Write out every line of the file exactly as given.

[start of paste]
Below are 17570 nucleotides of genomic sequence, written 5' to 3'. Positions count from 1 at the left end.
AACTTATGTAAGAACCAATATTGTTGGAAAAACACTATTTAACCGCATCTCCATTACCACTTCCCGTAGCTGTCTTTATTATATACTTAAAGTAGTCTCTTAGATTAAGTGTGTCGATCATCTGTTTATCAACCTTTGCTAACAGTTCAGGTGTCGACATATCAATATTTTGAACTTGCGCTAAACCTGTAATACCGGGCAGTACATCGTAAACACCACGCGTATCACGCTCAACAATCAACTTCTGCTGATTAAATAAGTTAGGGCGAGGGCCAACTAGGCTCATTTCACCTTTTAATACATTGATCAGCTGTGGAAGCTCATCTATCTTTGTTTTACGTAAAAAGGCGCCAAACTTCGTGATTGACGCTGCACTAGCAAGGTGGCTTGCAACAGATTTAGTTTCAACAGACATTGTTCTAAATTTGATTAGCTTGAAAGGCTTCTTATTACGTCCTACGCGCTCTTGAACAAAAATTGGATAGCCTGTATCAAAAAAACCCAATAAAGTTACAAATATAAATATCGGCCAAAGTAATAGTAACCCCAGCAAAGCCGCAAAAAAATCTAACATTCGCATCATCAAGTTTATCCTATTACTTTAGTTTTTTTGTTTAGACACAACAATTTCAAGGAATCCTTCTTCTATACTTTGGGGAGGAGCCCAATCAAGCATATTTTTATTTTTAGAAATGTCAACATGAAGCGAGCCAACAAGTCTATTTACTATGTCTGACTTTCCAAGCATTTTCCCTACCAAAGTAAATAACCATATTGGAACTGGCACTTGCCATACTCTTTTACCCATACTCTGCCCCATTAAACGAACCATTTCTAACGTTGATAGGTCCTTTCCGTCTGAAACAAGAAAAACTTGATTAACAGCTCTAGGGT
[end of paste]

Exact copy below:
Below are 17570 nucleotides of genomic sequence, written 5' to 3'. Positions count from 1 at the left end.
AACTTATGTAAGAACCAATATTGTTGGAAAAACACTATTTAACCGCATCTCCATTACCACTTCCCGTAGCTGTCTTTATTATATACTTAAAGTAGTCTCTTAGATTAAGTGTGTCGATCATCTGTTTATCAACCTTTGCTAACAGTTCAGGTGTCGACATATCAATATTTTGAACTTGCGCTAAACCTGTAATACCGGGCAGTACATCGTAAACACCACGCGTATCACGCTCAACAATCAACTTCTGCTGATTAAATAAGTTAGGGCGAGGGCCAACTAGGCTCATTTCACCTTTTAATACATTGATCAGCTGTGGAAGCTCATCTATCTTTGTTTTACGTAAAAAGGCGCCAAACTTCGTGATTGACGCTGCACTAGCAAGGTGGCTTGCAACAGATTTAGTTTCAACAGACATTGTTCTAAATTTGATTAGCTTGAAAGGCTTCTTATTACGTCCTACGCGCTCTTGAACAAAAATTGGATAGCCTGTATCAAAAAAACCCAATAAAGTTACAAATATAAATATCGGCCAAAGTAATAGTAACCCCAGCAAAGCCGCAAAAAAATCTAACATTCGCATCATCAAGTTTATCCTATTACTTTAGTTTTTTTGTTTAGACACAACAATTTCAAGGAATCCTTCTTCTATACTTTGGGGAGGAGCCCAATCAAGCATATTTTTATTTTTAGAAATGTCAACATGAAGCGAGCCAACAAGTCTATTTACTATGTCTGACTTTCCAAGCATTTTCCCTACCAAAGTAAATAACCATATTGGAACTGGCACTTGCCATACTCTTTTACCCATACTCTGCCCCATTAAACGAACCATTTCTAACGTTGATAGGTCCTTTCCGTCTGAAACAAGAAAAACTTGATTAACAGCTCTAGGGT